It was a series of personal losses that led me to more fully accept my limitations, which includes not being as self conscious or apologetic about avoiding situations that cause problems.  I am also more accepting of communication disconnects with others.   I am getting a new dog, soon, because I find the reciprocal empathy / emotional contageon more comfortable than that with people.  I read more about communication, but it’s a challenge.

    Regardless, it seems like insight medication would be a good thing for anyone.

    • This reply was modified 3 months, 1 week ago by  Daniel W..
    • This reply was modified 3 months, 1 week ago by  Daniel W..
    • This reply was modified 3 months, 1 week ago by  Daniel W..
    #8678

    Daniel W.
    Participant

    Somewhere, I read that narcissism is one neurological step away from high functioning autism.  I don’t know if there was a physiological explanation for that, or if it was just someone’s idea.  That is not to say that autism has a correlation with narcissism – it doesn’t – but rather, they are both part of neurodiversity.

    What I like about the idea of a neurological or physioloigical explanation, is that it takes away some of the idea of “character flaw”, which doesn’t seem to help find a place for people to fit into society or find appropriate roles for their unique traits, and gives is a functional basis to work with.  I don’t know what that functional basis can lead to, but it seems like something better than just judging people.

    #8679

    Davis
    Participant

    Somewhere, I read that narcissism is one neurological step away from high functioning autism

    Is narcisism (a mental condition/trait) so related to having (or almost having) high functioning autism (intelligence)? That’s pretty surprising. Could you quote your source?

    #8680

    Daniel W.
    Participant

    @davis, I don’t recall the article that I read at the time.  Autism by itself is such a broad, widely variable situation, that it’s hard for me to fit the extremes into one category.  You can be extremely high functioning and successful – such as Bill Gates – to almost completely nonfunctional.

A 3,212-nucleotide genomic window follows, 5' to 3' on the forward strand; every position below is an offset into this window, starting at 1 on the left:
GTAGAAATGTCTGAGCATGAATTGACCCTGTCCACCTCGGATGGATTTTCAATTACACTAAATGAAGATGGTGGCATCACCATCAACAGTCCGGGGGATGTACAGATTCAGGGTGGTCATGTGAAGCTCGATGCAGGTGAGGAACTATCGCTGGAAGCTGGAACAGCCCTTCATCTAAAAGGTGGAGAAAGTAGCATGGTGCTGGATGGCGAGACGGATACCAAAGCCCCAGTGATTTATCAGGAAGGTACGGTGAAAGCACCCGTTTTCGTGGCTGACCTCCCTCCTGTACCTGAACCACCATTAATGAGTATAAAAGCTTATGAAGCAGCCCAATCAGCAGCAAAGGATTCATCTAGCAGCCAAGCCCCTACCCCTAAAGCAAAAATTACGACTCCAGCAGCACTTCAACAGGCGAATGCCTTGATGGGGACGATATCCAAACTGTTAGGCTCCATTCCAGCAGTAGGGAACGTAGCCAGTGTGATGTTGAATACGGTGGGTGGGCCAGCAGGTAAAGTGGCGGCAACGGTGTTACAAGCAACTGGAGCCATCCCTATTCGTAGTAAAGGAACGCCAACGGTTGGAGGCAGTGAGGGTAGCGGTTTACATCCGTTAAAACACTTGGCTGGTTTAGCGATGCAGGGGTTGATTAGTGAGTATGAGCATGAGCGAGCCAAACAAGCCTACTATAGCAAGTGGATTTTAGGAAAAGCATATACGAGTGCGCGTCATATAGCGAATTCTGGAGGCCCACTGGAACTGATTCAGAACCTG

Here is a link to one article.  I’m not that enthusiastic about Psychology Today.    I don’t know that the author’s descriptions of autism are accurate, either.  I think there is insufficient definition of what is meant by “empathy”, as I mentioned earlier.  I think theory of mind, vs. emotional connection, are different phenomena, but the word “empathy” is used for both.  What would be better would be to compare functional MRIs, other neuroanatomic studies, or neuropeptides.  If I find something better, I’ll try to remember and post it.

    #8682

    Davis
    Participant

    @davis, Autism by itself is such a broad, widely variable situation, that it’s hard for me to fit the extremes into one category.

    Yeah, after reading your post again, I realised that it was a sort of broad categorising. As for the article you posted…I’m as hesitant as you to take much of what they say too seriously. Just the adds alone (which appear despite my adblocker) show books related to “Love: How to succeed in Marriage” raises a bit of a red flag.

    I imagine you’ve read The Curious Incident of the Dog in the Night-Time?

    #8683

    Simon Paynton
    Participant

    @danielw – it seems like you have emotional empathy – emotional understanding of others; but not cognitive empathy – intellectual understanding of others.

    I agree that narcissism is a physiological, and genetic condition in a similar way to Aspergers.  I have a theory that narcissists lack the cooperative genes, just leaving them with mainly competitive ones.  This hypothesis fits with what we know about narcissists, and can be used to classify people’s behaviours.

    I also agree that we should make a place for everybody, no matter if they are normal or not.  Everyone has something to offer, and it is up to others really to put the right conditions in place so that they are able to contribute in their own particular way that accords with their talents.

    #8684

    Simon Paynton
    Participant

    emotional understanding of others;

    – “sympathy”, emotional resonance.

    #8685

    Simon Paynton
    Participant

    cognitive empathy

    – intellectual understanding of another’s state of mind, intentions, motivations etc.

    #8690

    Daniel W.
    Participant

    @davis, I loved that book.  I’ve read it several times.

    @simonpaynton, yes, I have very strong emotional empathy, maybe too strong.  I have a lot of difficulty with cognitive empathy (theory of mind).  I wont say it’s totally absent, but I have to work very hard at it, it’s difficult,  I’m slow at it and often misread people’s intentions.

    I dont know if narcissists are unable to read emotions, or if they are just unaffected by them.  I think that with narcissism, there is a theory of mind, but not emotional empathy?